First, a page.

Northwest NEWS

September 13, 1999


Residents need to know about new ordinances

   A few years ago the then-president of the Washington State Farm Bureau said that commercial farming is heavily dependent on hobby farming as an important market for hay, grain, seed, and stocking plants, as well as fellow-supporters of commercial services such as veterinarians and agriculture suppliers.

   So, when King County exempts existing commercial farming, but not hobby farming from its proposed new cleaning and grading (C&G) rules, it's hurting the commercial farming it professes to support--to say nothing of the fact that hobby farms are important suppliers of popular Saturday markets.

   The new C&G proposal from King County Executive Ron Sims effectively mandates untouchable brush and trees across rural King County, with the chief weapon being a requirement that any clearing of an acre or more will require "flow control facilities" for on-site detention of stormwater.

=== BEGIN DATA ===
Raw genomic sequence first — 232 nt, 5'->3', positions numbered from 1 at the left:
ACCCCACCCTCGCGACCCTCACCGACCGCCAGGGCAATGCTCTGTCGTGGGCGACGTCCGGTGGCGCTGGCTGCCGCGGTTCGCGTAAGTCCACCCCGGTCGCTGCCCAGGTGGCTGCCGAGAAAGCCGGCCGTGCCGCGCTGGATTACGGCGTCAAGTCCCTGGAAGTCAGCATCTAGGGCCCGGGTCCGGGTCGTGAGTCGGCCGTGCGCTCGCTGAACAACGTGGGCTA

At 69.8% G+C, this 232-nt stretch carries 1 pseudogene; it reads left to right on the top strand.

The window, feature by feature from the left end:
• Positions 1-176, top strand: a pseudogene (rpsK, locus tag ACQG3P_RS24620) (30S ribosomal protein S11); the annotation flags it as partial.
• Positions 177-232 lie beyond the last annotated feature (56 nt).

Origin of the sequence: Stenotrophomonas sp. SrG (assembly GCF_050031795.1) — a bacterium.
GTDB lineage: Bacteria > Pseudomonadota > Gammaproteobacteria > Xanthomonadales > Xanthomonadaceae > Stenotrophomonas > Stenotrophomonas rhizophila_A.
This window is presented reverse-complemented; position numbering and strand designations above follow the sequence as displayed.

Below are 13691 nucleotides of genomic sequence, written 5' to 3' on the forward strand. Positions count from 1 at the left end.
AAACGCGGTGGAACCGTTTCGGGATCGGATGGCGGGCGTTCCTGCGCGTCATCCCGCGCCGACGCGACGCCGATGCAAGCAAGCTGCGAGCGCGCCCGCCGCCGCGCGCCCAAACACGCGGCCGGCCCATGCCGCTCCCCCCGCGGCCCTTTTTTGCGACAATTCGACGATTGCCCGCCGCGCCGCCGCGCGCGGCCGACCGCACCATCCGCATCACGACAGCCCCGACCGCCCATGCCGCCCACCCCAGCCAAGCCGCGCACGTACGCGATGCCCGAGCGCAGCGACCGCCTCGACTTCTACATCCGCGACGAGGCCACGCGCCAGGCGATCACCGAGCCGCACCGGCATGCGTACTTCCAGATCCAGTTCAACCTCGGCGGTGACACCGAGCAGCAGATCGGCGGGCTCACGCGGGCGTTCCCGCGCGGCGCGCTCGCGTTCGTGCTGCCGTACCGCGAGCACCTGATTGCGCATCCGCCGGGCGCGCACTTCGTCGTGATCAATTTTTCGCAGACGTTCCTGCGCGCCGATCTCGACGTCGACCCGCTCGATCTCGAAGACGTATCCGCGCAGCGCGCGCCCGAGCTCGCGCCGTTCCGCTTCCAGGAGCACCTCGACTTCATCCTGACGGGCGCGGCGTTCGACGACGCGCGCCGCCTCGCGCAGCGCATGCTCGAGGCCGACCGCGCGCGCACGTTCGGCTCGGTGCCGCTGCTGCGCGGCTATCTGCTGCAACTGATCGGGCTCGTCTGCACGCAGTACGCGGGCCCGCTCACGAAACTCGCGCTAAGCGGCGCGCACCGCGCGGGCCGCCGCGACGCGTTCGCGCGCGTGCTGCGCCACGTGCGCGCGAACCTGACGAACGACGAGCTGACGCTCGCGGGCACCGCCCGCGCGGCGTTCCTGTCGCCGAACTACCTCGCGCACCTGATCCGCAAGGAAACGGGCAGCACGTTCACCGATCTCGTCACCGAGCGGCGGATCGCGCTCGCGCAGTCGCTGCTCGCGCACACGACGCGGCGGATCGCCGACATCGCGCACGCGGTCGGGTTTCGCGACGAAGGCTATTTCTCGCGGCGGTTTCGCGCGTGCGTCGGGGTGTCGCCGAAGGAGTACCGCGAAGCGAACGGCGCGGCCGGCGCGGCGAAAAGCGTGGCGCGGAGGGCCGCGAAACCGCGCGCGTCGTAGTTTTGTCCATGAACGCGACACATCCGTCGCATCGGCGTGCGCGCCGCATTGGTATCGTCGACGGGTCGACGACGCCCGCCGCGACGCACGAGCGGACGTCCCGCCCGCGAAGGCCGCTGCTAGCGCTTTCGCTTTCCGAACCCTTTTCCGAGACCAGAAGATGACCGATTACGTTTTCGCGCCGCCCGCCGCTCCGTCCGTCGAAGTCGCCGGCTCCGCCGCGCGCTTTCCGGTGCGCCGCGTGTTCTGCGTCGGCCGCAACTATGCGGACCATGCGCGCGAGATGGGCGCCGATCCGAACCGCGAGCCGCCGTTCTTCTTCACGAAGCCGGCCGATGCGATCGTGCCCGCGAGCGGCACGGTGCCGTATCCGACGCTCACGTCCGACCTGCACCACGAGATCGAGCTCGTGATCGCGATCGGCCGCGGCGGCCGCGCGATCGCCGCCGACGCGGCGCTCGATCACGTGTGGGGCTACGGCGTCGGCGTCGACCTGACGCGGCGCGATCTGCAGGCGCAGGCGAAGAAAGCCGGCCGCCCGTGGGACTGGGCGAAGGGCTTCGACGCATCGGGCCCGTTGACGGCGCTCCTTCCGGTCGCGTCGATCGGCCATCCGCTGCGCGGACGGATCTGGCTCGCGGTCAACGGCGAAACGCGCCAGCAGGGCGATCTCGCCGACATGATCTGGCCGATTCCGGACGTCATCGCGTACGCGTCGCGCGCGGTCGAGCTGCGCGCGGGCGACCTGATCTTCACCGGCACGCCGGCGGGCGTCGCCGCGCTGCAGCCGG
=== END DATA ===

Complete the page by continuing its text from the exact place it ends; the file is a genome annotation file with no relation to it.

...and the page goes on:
In 1995, the county published a chart showing $14,553 as the cost of such facilities for quarter-acre lots with a house. On top of the flow control facility cost are the costs of required professional studies and county permit fees and inspection costs at $120/hour, with the county figuring two hours as the minimum inspection time, including travel, for a permit to cut one hazardous tree.

   Since only Microsoft millionaires will be able to afford to clear land, are the new C&G requirements the means for locking up even flat, dry land as the untouchable open space desired by King County? We're already prohibited from altering sensitive areas and their buffers, so the new C&G rules will complete King County's total control of private land.

   Affected landowners are not turning out for Mr. Sims' hearings on the 100 pages of the proposed C&G ordinance, possibly because they don't know about it. Also coming up from Mr. Sims are 185 pages of a new Sensitive Areas Ordinance.

   There is a standing offer from Mr. Sims' Department of Development and Environmental Services to hold neighborhood hearings for groups that desire them. If rural landowners wish such an evening hearing, e-mail Property Rights Alliance president Ted Cowan at, or call me at 425-483-8523, and maybe we can set up a combined meeting on both ordinances.

Maxine Keesling, Woodinville